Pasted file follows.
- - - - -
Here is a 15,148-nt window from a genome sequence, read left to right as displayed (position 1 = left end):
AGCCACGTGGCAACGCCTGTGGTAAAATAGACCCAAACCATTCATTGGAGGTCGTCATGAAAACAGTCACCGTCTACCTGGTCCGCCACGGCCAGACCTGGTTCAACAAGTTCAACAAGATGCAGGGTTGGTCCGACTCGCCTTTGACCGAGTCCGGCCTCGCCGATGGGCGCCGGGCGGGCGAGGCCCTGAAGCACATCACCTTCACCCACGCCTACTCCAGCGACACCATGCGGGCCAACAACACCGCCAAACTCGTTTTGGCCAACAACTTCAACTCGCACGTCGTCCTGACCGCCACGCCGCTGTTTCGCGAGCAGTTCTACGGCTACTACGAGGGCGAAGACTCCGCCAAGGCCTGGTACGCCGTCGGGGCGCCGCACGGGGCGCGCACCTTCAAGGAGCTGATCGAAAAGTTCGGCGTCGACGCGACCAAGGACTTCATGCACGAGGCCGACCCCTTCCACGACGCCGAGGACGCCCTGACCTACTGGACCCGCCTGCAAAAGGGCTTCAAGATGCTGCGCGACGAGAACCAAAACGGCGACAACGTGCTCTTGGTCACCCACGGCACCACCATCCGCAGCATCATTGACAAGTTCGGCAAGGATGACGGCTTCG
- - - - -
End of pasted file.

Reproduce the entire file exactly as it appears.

Here is a 15,148-nt window from a genome sequence, read left to right as displayed (position 1 = left end):
AGCCACGTGGCAACGCCTGTGGTAAAATAGACCCAAACCATTCATTGGAGGTCGTCATGAAAACAGTCACCGTCTACCTGGTCCGCCACGGCCAGACCTGGTTCAACAAGTTCAACAAGATGCAGGGTTGGTCCGACTCGCCTTTGACCGAGTCCGGCCTCGCCGATGGGCGCCGGGCGGGCGAGGCCCTGAAGCACATCACCTTCACCCACGCCTACTCCAGCGACACCATGCGGGCCAACAACACCGCCAAACTCGTTTTGGCCAACAACTTCAACTCGCACGTCGTCCTGACCGCCACGCCGCTGTTTCGCGAGCAGTTCTACGGCTACTACGAGGGCGAAGACTCCGCCAAGGCCTGGTACGCCGTCGGGGCGCCGCACGGGGCGCGCACCTTCAAGGAGCTGATCGAAAAGTTCGGCGTCGACGCGACCAAGGACTTCATGCACGAGGCCGACCCCTTCCACGACGCCGAGGACGCCCTGACCTACTGGACCCGCCTGCAAAAGGGCTTCAAGATGCTGCGCGACGAGAACCAAAACGGCGACAACGTGCTCTTGGTCACCCACGGCACCACCATCCGCAGCATCATTGACAAGTTCGGCAAGGATGACGGCTTCG